There have been times when bread has faced endangerment, between the battle of the Atkins diet and the more recent negative perceptions associated with gluten. But bread never truly went away, and despite the rise in health and wellness concerns such as diabetes and Celiac disease, it’s clear it’s here to stay. “Bread is never going completely away. It’s just the styles of bread that are changing,” said Shawn Paterakis, marketing merchandiser, Schmidt Baking Co., a division of H&S Bakery, Baltimore.
To meet the need of shifting consumer demand for different types of bread, Schmidt Baking developed 647, a line of bread that serves consumers looking for healthier bread alternatives. Named for three of its healthful attributes — 6 net carbs, 40 Cal and 7 g fiber — 647 is a one-product solution.
|JR Paterakis, H&S v.p. of sales and marketing.|
“647 touches every facet people are looking for when it comes to meeting health needs and still being able to eat bread,” said JR Paterakis, H&S vice-president, sales and marketing. As bread experiences a resurgence, the 647 line was developed for consumers who had stopped purchasing bread altogether for various health reasons. “It targets anyone who has an additional need — low sodium, low sugar, low carb, high fiber — so if you need just one of those things, everything else becomes an added benefit,” he said.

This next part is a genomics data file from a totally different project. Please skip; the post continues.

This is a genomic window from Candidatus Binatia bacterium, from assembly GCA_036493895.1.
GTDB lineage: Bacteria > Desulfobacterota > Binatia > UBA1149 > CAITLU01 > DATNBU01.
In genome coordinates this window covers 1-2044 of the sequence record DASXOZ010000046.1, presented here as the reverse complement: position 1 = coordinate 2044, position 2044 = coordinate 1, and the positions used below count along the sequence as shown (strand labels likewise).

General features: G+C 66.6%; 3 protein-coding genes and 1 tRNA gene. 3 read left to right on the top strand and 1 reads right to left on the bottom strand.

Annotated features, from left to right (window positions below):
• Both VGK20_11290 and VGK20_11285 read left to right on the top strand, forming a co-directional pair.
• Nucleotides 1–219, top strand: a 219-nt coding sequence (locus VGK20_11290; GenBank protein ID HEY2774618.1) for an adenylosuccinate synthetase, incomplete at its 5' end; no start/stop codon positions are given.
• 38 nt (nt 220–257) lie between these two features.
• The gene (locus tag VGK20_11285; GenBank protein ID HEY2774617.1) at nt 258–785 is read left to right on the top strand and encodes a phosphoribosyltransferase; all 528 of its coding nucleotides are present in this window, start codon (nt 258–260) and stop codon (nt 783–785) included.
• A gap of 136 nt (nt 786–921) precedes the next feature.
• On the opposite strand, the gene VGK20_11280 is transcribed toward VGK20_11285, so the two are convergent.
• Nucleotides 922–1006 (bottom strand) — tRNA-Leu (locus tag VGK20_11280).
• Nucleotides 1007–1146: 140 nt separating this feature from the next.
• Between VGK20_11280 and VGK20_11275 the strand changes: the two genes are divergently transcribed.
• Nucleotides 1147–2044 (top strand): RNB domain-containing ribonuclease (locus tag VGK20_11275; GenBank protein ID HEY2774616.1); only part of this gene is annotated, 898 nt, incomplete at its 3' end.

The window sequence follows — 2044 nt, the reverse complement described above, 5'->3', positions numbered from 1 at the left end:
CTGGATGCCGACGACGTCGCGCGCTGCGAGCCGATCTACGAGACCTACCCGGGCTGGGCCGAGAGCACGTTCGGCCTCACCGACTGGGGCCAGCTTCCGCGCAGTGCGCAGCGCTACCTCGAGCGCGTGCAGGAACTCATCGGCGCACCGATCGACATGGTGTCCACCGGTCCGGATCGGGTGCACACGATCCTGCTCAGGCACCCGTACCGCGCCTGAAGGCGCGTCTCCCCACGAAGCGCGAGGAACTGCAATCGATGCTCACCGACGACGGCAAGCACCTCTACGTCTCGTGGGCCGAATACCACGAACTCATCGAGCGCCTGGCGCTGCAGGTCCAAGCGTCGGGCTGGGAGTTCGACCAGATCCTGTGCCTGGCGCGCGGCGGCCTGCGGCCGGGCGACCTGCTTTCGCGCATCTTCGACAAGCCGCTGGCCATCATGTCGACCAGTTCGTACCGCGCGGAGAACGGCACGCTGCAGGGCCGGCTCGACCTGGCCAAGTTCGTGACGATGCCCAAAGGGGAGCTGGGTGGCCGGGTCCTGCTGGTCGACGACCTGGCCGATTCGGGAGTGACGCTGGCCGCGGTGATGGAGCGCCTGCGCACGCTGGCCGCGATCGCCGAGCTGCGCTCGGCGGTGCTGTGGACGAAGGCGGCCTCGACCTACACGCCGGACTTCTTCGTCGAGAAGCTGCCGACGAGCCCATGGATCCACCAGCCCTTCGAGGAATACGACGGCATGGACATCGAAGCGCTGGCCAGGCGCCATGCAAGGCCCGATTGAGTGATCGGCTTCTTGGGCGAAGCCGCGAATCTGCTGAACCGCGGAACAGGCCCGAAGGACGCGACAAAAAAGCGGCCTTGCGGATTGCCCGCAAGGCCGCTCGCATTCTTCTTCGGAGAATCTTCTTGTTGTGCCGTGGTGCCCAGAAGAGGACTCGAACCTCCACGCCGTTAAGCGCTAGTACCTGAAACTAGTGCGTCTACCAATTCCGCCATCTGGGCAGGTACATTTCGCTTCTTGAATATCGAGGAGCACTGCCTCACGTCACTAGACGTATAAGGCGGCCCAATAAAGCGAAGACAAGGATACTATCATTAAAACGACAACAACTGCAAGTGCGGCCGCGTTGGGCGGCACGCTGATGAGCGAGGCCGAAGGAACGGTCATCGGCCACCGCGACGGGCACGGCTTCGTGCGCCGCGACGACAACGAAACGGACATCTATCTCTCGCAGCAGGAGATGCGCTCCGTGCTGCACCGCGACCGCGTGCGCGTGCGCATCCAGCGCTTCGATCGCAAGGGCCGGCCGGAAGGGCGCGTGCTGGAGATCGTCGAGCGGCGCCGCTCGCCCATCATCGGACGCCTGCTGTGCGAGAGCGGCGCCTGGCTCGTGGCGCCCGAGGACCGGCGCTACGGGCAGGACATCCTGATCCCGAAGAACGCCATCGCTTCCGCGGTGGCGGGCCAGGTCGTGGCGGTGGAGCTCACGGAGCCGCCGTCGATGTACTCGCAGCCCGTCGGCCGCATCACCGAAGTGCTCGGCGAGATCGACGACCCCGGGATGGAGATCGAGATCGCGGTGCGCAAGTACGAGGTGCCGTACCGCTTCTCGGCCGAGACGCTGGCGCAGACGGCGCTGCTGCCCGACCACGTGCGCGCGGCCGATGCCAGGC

So far, consumer feedback has been all positive, according to the company. With a low glycemic index, 647 has been well-received by consumers with diabetes. “The significantly low glycemic index is a huge plus for diabetic consumers,” JR said. “Anyone we’ve talked to who has a family member with diabetes has raved about the product.”
He also pointed out that one of the best benefits of 647 is that there is no tradeoff in quality. “A product with such unique health attributes sometimes loses something in flavor and texture, but in our case, none of that was sacrificed,” JR noted.
Schmidt Baking spent about 14 months in product development for the 647 line, which was available June 1 in most large chains and independent retailers throughout New Jersey, Delaware, Central Pennsylvania, Northern and Southern Virginia, and parts of Southern West Virginia. It comes in three varieties: White, Wheat and Made with Honey. The product has a suggested retail price of $3.99 per loaf.
On the horizon, the company plans to extend the line into rolls sometime next year.